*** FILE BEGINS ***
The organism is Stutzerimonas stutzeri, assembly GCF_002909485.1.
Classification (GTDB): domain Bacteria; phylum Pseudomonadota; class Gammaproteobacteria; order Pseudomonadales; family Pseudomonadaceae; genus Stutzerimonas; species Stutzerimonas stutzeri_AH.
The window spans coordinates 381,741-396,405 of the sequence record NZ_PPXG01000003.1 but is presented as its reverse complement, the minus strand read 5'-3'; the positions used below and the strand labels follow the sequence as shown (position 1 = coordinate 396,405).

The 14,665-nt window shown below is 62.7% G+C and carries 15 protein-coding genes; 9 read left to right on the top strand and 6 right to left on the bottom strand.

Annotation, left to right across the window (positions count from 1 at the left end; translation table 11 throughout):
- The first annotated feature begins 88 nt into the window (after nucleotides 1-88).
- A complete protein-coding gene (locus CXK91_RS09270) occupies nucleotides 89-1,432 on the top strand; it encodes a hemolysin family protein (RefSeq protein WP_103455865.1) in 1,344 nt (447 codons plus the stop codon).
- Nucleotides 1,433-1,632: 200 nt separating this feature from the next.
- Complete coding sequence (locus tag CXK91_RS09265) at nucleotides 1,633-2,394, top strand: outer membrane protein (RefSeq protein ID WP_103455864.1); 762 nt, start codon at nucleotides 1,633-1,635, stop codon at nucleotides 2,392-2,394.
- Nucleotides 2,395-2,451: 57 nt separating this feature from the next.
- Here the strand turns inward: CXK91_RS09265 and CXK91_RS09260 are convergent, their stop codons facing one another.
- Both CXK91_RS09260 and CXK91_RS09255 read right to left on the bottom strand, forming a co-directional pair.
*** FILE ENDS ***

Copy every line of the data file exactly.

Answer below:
The organism is Stutzerimonas stutzeri, assembly GCF_002909485.1.
Classification (GTDB): domain Bacteria; phylum Pseudomonadota; class Gammaproteobacteria; order Pseudomonadales; family Pseudomonadaceae; genus Stutzerimonas; species Stutzerimonas stutzeri_AH.
The window spans coordinates 381,741-396,405 of the sequence record NZ_PPXG01000003.1 but is presented as its reverse complement, the minus strand read 5'-3'; the positions used below and the strand labels follow the sequence as shown (position 1 = coordinate 396,405).

The 14,665-nt window shown below is 62.7% G+C and carries 15 protein-coding genes; 9 read left to right on the top strand and 6 right to left on the bottom strand.

Annotation, left to right across the window (positions count from 1 at the left end; translation table 11 throughout):
- The first annotated feature begins 88 nt into the window (after nucleotides 1-88).
- A complete protein-coding gene (locus CXK91_RS09270) occupies nucleotides 89-1,432 on the top strand; it encodes a hemolysin family protein (RefSeq protein WP_103455865.1) in 1,344 nt (447 codons plus the stop codon).
- Nucleotides 1,433-1,632: 200 nt separating this feature from the next.
- Complete coding sequence (locus tag CXK91_RS09265) at nucleotides 1,633-2,394, top strand: outer membrane protein (RefSeq protein ID WP_103455864.1); 762 nt, start codon at nucleotides 1,633-1,635, stop codon at nucleotides 2,392-2,394.
- Nucleotides 2,395-2,451: 57 nt separating this feature from the next.
- Here the strand turns inward: CXK91_RS09265 and CXK91_RS09260 are convergent, their stop codons facing one another.
- Both CXK91_RS09260 and CXK91_RS09255 read right to left on the bottom strand, forming a co-directional pair.